Lastly, the restrictions that State control structures impose on the ultimate success of domestic enterprise also manifest themselves internationally. The key defining feature of the age of the U.S. dollar as the world’s reserve currency is that the United States enjoyed the moral high ground. Up to World War II, it was brute force that kept global empires together. For the first time in history, the aftermath of the Second World War witnessed the cultural expansion of a globally dominant country, the United States, that went beyond the power of its military and its currency. This cultural expansion was based on shared values between the United States and individuals around the world, especially among individuals suffering under the coercive methods to which all socialist states invariably resort. For the time being, the Chinese government lacks this moral high ground, thus circumscribing the renminbi’s ultimate sphere of influence much more closely to that of its military and the international credit expansion of Chinese banks.
China may still continue to progress along the middle income path and may even avoid the middle income trap despite the ultimate limitation the communist party’s control structure imposes on individual entrepreneurship and the renminbi’s international influence. It will probably take decades to find where this limitation lies. Between now and then, the renminbi will likely continue to advance its practical use in international trade settlement, and Chinese assets will concurrently become more sustainable vehicles for long-term international savings. In my opinion, this is the unstated seismic shift in the international order that the enshrining of Xi Jinping Thought in the Party’s constitution aims to realize. The implications of the shift from Deng Xiaoping simply opening up the country to the global community, to Xi Jinping aiming to actively project Chinese interests internationally extend well beyond China. The engines of economic growth in emerging markets are likely to become more endogenous and sustainable from the perspective that they will diversify away from developed economies – thus improving the attractiveness of the emerging market asset class as a more permanent allocation for international savings. It will be important to maintain this long-term perspective as crises inevitably punctuate the way forward indicated by the new star on the horizon that is China’s renminbi.
Thank you for entrusting us with your capital. We are honored to serve as your investment adviser in the developing world.Paul Espinosa,
- The performance data quoted represents past performance and does not guarantee future results. Future returns may be lower or higher. The investment return and principal value will fluctuate so that an investor’s shares, when redeemed, may be worth more or less than the original cost. View the Fund’s most recent month-end performance.
- The MSCI Emerging Markets Total Return Index, Standard (Large+Mid Cap) Core, Gross (dividends reinvested), USD is a free float-adjusted market capitalization index designed to measure equity market performance of emerging markets. Index code: GDUEEGF.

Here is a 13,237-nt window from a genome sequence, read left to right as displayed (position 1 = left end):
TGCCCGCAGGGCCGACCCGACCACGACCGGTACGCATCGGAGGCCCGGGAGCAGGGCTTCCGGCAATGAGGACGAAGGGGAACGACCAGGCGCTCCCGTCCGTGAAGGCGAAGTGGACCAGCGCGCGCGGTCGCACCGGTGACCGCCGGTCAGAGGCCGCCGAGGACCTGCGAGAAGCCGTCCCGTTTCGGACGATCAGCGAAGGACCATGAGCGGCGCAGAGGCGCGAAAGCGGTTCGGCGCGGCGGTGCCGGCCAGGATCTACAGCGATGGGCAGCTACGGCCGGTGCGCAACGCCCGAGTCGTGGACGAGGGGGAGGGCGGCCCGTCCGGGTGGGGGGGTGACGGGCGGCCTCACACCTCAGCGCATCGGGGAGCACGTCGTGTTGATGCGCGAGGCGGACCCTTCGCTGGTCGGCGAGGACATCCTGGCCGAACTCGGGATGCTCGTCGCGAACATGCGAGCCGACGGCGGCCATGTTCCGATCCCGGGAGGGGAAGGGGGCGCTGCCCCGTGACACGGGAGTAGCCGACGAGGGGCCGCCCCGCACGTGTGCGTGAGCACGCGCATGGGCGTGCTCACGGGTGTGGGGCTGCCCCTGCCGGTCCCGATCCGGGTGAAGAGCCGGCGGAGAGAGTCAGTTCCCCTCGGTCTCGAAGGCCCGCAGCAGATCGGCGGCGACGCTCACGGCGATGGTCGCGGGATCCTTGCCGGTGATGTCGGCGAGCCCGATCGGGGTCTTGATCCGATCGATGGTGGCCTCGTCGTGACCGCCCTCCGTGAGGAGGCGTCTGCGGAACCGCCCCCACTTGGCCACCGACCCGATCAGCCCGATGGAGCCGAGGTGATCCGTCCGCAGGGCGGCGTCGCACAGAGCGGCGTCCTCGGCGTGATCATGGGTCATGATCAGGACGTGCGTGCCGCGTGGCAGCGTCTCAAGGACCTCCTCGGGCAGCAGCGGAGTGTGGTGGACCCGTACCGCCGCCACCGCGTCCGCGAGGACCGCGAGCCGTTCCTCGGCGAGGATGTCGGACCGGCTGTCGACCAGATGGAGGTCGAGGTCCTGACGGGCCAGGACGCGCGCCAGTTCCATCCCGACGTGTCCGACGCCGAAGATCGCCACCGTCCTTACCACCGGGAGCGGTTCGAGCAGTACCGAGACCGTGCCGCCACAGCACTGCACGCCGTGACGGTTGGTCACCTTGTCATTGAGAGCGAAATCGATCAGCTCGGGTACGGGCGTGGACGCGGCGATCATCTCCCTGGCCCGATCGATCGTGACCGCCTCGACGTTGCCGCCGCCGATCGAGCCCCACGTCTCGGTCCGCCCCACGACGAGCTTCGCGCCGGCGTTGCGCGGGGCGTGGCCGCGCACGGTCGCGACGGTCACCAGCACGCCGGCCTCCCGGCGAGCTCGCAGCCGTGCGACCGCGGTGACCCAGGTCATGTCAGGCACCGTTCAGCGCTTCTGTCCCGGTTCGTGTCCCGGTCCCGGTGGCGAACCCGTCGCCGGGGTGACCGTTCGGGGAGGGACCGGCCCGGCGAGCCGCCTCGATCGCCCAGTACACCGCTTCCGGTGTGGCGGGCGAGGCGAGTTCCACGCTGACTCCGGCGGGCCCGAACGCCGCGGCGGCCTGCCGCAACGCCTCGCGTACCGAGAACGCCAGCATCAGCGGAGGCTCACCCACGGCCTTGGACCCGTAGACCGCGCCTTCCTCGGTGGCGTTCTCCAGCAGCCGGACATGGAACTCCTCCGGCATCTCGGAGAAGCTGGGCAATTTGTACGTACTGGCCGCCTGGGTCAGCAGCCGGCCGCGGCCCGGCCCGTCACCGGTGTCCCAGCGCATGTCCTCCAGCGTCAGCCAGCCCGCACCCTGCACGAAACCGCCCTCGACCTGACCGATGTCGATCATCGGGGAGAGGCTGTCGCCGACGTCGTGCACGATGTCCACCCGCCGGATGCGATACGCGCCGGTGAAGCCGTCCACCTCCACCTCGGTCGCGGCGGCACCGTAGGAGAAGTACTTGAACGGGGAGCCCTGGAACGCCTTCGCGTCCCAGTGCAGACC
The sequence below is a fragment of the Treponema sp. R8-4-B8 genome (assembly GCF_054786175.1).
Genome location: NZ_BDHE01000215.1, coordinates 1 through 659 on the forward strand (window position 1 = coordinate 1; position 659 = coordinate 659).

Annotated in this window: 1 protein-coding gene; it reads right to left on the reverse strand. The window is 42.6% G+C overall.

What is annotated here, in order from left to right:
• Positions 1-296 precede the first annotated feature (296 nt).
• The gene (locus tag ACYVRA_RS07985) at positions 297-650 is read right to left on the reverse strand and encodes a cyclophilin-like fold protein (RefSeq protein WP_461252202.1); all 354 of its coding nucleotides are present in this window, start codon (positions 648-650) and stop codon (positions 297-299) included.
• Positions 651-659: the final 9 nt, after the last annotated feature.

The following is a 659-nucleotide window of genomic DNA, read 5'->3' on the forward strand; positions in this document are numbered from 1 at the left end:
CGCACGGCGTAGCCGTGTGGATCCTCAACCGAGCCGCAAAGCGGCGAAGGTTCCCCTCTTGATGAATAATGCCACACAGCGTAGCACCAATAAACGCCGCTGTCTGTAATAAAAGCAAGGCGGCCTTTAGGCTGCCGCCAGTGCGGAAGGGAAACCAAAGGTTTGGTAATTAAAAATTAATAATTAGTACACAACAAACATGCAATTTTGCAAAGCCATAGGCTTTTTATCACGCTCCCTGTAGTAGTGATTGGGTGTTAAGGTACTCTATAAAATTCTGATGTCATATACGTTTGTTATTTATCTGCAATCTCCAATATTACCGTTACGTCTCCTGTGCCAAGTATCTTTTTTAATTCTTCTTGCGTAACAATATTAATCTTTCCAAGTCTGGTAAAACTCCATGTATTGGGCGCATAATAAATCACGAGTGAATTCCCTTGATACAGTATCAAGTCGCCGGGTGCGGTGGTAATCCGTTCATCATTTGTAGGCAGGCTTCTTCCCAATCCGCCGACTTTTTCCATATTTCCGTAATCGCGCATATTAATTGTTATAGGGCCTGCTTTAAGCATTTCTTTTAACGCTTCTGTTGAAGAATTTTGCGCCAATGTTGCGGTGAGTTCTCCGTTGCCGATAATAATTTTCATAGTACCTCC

- The S&P 500 Total Return Index is a stock market index based on the market capitalizations of 500 large companies with common stock listed on the NYSE or NASDAQ.
- It is not possible to invest directly in an index.
- The views and information discussed in this commentary are as of the date of publication, are subject to change, and may not reflect Seafarer’s current views. The views expressed represent an assessment of market conditions at a specific point in time, are opinions only and should not be relied upon as investment advice regarding a particular investment or markets in general. Such information does not constitute a recommendation to buy or sell specific securities or investment vehicles. It should not be assumed that any investment will be profitable or will equal the performance of the portfolios or any securities or any sectors mentioned herein. The subject matter contained herein has been derived from several sources believed to be reliable and accurate at the time of compilation. Seafarer does not accept any liability for losses either direct or consequential caused by the use of this information.
- As of December 31, 2017, China Foods, Ltd. comprised 3.8% of the Seafarer Overseas Value Fund, Melco International Development, Ltd. comprised 3.4% of the Fund, Shangri-La Asia, Ltd. comprised 3.1% of the Fund, Samsung SDI Co., Ltd. comprised 3.3% of the Fund, Crédito Real SAB comprised 2.0% of the Fund, First Pacific Co., Ltd. comprised 3.9% of the Fund, Global Ports Investments PLC, GDR comprised 2.4% of the Fund, Asia Satellite Telecommunications Holdings, Ltd. comprised 3.2% of the Fund, AMVIG Holdings, Ltd. comprised 2.8% of the Fund, Qualicorp SA comprised 1.4% of the Fund, Qatar Gas Transport Co., Ltd. comprised 3.5% of the Fund, Tabreed (National Central Cooling Co. PJSC) comprised 2.9% of the Fund, Pegas Nonwovens SA comprised 3.0% of the Fund, and Xtep International Holdings, Ltd. comprised 3.7% of the Fund. The Fund had no economic interest in Tencent, Naspers (owner of one-third of Tencent), Taiwan Semiconductor Manufacturing Company (TSMC), Samsung Electronics, COFCO, and PLDT Inc. View the Fund’s Top 10 Holdings. Holdings are subject to change.
- References to the "Fund" pertain to the Fund’s Institutional share class (ticker: SIVLX). The Investor share class (ticker: SFVLX) returned 1.82% during the quarter.
- The Fund’s inception date is May 31, 2016.
- The Fund’s Investor share class began the quarter with a net asset value of $12.29 per share; it paid an annual distribution of approximately $0.423 per share during the quarter; and it finished the quarter with a value of $12.08 per share.
- The Fund’s Investor share class returned 22.92% during the calendar year.
- Sources: MSCI, Bloomberg, Seafarer. As of December 31, 2017.
- Source: Bank for International Settlements. As of June 30, 2017.